Saturday, November 2, 2013

Beef Wellington

They say the way to a man's heart is through his stomach. So I decided to do something bold to please my Man. He LOVES beef, and I wanted to try to make a challenging beef recipe that I have never attempted before. Beef Wellington. Not sure how I would like such a dish, not being a beef fan, I decided to make 2 individual servings. The dish turned out amazing. I even ate a few bites and loved it! Knowing I got the highest quality grass fed beef helped I am sure. 

Don't be scared to tackle this dish. I was actually so pleased with how easy it was to make, that I plan on making this ahead of time the next time I have company over for dinner. This is a dish that is very easily made ahead of time, with the results that will most definitely wow your guests. 

Beef Wellington for two
adapted from Gordon Ramsay

Two fillet Mignon (8 oz filet's, or a 1lb fillet of Angus beef)
Dijon mustard
1 Tbsp olive oil
5oz crimini mushrooms
1 Tbsp butter
1 large sprig fresh thyme
2 fl oz dry white wine
6 slices prosciutto
1/2 lb puff pastry, thawed if frozen
a little flour, for dusting
2 egg yolks beaten with 1 tsp water

Heat a tablespoon olive oil in a large pan on high heat. Season the fillet generously with salt and pepper. Sear the fillet in the pan on all sides until well browned.

Remove the fillet from the pan brush the fillet on all sides with Dijon mustard. Set aside.

Chop the mushrooms finely in a food processor. Heat a large sauté pan on medium high heat. Add butter, thyme and white wine along with the chopped mushrooms into the pan and let cook down. 
When the moisture boiled away, set aside the mushroom mixture to cool.

Roll out a large piece of plastic wrap. Lay out the slices of prosciutto on the plastic wrap so that they overlap.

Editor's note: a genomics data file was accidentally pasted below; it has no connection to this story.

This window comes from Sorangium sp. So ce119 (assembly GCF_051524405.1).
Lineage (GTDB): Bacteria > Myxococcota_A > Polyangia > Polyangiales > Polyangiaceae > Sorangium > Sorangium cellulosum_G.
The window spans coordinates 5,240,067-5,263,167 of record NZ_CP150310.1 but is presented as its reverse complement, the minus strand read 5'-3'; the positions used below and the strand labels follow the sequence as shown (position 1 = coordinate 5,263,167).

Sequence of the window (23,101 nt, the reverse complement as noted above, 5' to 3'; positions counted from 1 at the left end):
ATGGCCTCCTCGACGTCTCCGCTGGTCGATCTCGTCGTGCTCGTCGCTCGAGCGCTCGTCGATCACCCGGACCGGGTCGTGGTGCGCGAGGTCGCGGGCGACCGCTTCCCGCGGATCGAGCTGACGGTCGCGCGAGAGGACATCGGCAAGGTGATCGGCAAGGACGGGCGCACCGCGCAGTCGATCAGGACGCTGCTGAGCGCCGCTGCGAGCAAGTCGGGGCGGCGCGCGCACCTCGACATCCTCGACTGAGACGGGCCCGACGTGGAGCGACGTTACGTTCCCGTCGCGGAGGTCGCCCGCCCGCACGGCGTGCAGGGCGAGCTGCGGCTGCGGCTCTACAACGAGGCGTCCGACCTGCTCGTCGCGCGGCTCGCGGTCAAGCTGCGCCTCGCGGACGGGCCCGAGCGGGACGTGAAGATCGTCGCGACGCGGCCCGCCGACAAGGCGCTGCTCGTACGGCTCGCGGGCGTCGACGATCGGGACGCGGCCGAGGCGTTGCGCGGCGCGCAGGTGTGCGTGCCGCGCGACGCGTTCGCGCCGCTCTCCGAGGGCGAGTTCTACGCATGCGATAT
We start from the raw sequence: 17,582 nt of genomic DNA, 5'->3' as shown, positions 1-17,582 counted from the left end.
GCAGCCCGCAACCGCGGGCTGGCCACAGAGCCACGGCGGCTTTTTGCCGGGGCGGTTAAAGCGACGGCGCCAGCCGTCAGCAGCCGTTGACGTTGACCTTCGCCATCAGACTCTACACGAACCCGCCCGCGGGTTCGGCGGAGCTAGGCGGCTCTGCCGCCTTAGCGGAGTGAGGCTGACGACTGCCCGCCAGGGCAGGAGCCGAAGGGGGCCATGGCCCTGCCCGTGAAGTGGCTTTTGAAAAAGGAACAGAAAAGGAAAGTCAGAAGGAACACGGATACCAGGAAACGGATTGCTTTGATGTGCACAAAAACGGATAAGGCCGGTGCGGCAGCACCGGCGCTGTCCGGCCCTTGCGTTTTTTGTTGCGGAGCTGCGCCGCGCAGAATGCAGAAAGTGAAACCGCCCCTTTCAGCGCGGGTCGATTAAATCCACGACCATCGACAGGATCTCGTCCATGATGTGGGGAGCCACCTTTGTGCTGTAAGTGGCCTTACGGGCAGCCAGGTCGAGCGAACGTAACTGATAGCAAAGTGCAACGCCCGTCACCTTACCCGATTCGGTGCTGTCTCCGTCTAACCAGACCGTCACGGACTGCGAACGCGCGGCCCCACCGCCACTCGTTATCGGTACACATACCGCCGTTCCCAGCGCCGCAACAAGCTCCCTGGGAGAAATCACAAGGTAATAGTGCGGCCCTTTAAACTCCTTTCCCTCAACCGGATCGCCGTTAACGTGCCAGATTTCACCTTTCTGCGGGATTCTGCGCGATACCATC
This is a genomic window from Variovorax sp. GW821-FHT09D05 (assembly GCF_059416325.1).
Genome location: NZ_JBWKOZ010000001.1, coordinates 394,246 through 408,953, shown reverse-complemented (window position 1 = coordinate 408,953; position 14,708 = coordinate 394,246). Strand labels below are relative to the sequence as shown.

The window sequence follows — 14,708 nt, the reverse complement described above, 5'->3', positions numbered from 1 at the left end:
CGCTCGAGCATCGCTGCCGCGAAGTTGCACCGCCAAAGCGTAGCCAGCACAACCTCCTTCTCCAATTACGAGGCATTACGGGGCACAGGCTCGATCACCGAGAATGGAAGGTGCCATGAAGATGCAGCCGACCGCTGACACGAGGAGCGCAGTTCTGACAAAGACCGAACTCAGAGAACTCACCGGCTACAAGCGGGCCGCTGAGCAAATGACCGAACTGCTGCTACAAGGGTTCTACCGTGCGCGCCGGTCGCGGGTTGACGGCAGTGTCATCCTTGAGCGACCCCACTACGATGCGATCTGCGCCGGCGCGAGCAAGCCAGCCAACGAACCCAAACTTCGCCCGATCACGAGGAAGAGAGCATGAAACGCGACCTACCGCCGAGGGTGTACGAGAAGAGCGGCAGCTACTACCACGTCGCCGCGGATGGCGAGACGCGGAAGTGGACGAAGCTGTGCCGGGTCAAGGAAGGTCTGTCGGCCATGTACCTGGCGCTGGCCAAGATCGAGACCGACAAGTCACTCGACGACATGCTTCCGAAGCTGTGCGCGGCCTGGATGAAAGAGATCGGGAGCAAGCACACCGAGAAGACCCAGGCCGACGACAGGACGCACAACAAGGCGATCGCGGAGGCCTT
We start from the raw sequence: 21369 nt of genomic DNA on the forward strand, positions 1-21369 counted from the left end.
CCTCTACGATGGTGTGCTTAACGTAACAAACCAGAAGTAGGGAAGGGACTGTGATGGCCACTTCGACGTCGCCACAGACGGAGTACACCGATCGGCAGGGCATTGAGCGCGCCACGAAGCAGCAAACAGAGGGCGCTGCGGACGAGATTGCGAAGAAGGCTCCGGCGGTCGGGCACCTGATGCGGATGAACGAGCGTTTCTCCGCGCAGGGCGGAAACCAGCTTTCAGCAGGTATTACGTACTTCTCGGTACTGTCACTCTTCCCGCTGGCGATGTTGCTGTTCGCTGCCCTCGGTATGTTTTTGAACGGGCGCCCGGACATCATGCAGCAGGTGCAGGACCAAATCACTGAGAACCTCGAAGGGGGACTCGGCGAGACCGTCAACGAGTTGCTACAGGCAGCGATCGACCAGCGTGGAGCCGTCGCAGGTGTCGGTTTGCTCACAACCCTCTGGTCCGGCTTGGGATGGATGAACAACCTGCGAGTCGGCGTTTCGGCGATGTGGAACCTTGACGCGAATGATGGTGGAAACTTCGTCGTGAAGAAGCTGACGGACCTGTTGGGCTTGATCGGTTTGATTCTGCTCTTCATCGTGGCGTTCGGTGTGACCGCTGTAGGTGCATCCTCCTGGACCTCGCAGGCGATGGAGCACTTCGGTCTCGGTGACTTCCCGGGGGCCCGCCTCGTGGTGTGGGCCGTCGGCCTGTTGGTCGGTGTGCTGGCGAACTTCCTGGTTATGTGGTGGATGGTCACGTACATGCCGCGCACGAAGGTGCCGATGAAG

Spread the mushroom mixture over the prosciutto Place the beef fillet in the middle, roll the mushroom and prosciutto over the fillet, using the plastic wrap so that you do this tightly. 
Wrap up the beef fillet into a tight barrel shape, twisting the ends of the plastic wrap to secure. Refrigerate for at least 20 minutes.

Preheat oven to 400°F.

On a lightly floured surface, roll out the puff pastry sheet to a size that will wrap around the beef fillet. Unwrap the fillet from the plastic wrap and place in the middle of the pastry dough. Brush the edges of the pastry with the beaten eggs. Fold the pastry around the fillet, cutting off any excess at the ends (pastry that is more than 2 layers thick will not cook all the way, try to limit the overlap). Place on a small plate, seam side down, and brush beaten egg yolks all over the top. Chill for 5-10 minutes.
 Place the pastry-wrapped fillet on a baking pan. Brush the exposed surface again with beaten eggs. Score the top of the pastry with a sharp knife, not going all the way through the pastry. Sprinkle the top with coarse salt. Bake for 25-35 minutes. The pastry should be nicely golden when done. (To ensure that your roast is medium rare, test with an instant read meat thermometer. Pull out at 125-130°F for medium rare.)

 Remove from oven and let rest for 10 minutes before slicing. 


  1. This sounds really good but we don't care much for mushrooms. Is there any alternative to this?

    1. because the mushroom is more like a puree, you can't even taste them, they just act like a flavor sponge and soak up everything. I don't usually like mushrooms, but I could not tell there were mushrooms in there. You can use a really mild black olive and make a tapenade out of them the same way I made the mushroom mixture. Or you could just use onion.


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